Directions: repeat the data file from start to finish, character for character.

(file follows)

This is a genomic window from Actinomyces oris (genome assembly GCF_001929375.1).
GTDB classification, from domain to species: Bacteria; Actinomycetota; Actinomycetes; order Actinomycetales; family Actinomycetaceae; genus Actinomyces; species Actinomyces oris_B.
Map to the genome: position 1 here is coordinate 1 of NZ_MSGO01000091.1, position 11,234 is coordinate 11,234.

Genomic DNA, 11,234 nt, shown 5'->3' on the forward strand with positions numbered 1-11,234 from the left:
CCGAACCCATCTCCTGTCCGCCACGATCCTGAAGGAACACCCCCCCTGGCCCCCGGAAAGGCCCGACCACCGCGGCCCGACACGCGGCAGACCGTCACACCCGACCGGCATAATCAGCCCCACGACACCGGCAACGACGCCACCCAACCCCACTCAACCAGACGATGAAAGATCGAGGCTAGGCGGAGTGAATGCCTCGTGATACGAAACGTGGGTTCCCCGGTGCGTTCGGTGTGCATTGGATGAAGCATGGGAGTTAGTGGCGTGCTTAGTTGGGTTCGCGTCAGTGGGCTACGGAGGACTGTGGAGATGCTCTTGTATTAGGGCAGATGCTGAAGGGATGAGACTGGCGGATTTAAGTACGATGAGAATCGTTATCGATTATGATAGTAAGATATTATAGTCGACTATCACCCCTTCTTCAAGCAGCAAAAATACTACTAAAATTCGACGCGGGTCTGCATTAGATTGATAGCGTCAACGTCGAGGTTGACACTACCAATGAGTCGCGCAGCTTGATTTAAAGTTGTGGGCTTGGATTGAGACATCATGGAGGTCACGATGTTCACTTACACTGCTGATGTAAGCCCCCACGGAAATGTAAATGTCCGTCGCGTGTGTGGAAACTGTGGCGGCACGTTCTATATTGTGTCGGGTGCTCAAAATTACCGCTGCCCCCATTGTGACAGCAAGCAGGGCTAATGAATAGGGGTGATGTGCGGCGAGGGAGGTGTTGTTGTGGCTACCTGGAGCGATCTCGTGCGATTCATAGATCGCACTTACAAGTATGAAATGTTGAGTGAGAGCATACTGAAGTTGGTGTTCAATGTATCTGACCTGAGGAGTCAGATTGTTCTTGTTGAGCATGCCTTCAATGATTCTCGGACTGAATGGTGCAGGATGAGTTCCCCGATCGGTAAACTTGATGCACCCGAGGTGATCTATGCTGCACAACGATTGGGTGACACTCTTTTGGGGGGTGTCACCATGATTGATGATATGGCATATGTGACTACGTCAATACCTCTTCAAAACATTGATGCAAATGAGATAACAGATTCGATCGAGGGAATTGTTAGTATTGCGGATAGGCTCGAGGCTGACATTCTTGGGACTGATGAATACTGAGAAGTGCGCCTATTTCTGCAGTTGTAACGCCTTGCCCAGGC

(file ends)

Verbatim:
This is a genomic window from Actinomyces oris (genome assembly GCF_001929375.1).
GTDB classification, from domain to species: Bacteria; Actinomycetota; Actinomycetes; order Actinomycetales; family Actinomycetaceae; genus Actinomyces; species Actinomyces oris_B.
Map to the genome: position 1 here is coordinate 1 of NZ_MSGO01000091.1, position 11,234 is coordinate 11,234.

Genomic DNA, 11,234 nt, shown 5'->3' on the forward strand with positions numbered 1-11,234 from the left:
CCGAACCCATCTCCTGTCCGCCACGATCCTGAAGGAACACCCCCCCTGGCCCCCGGAAAGGCCCGACCACCGCGGCCCGACACGCGGCAGACCGTCACACCCGACCGGCATAATCAGCCCCACGACACCGGCAACGACGCCACCCAACCCCACTCAACCAGACGATGAAAGATCGAGGCTAGGCGGAGTGAATGCCTCGTGATACGAAACGTGGGTTCCCCGGTGCGTTCGGTGTGCATTGGATGAAGCATGGGAGTTAGTGGCGTGCTTAGTTGGGTTCGCGTCAGTGGGCTACGGAGGACTGTGGAGATGCTCTTGTATTAGGGCAGATGCTGAAGGGATGAGACTGGCGGATTTAAGTACGATGAGAATCGTTATCGATTATGATAGTAAGATATTATAGTCGACTATCACCCCTTCTTCAAGCAGCAAAAATACTACTAAAATTCGACGCGGGTCTGCATTAGATTGATAGCGTCAACGTCGAGGTTGACACTACCAATGAGTCGCGCAGCTTGATTTAAAGTTGTGGGCTTGGATTGAGACATCATGGAGGTCACGATGTTCACTTACACTGCTGATGTAAGCCCCCACGGAAATGTAAATGTCCGTCGCGTGTGTGGAAACTGTGGCGGCACGTTCTATATTGTGTCGGGTGCTCAAAATTACCGCTGCCCCCATTGTGACAGCAAGCAGGGCTAATGAATAGGGGTGATGTGCGGCGAGGGAGGTGTTGTTGTGGCTACCTGGAGCGATCTCGTGCGATTCATAGATCGCACTTACAAGTATGAAATGTTGAGTGAGAGCATACTGAAGTTGGTGTTCAATGTATCTGACCTGAGGAGTCAGATTGTTCTTGTTGAGCATGCCTTCAATGATTCTCGGACTGAATGGTGCAGGATGAGTTCCCCGATCGGTAAACTTGATGCACCCGAGGTGATCTATGCTGCACAACGATTGGGTGACACTCTTTTGGGGGGTGTCACCATGATTGATGATATGGCATATGTGACTACGTCAATACCTCTTCAAAACATTGATGCAAATGAGATAACAGATTCGATCGAGGGAATTGTTAGTATTGCGGATAGGCTCGAGGCTGACATTCTTGGGACTGATGAATACTGAGAAGTGCGCCTATTTCTGCAGTTGTAACGCCTTGCCCAGGC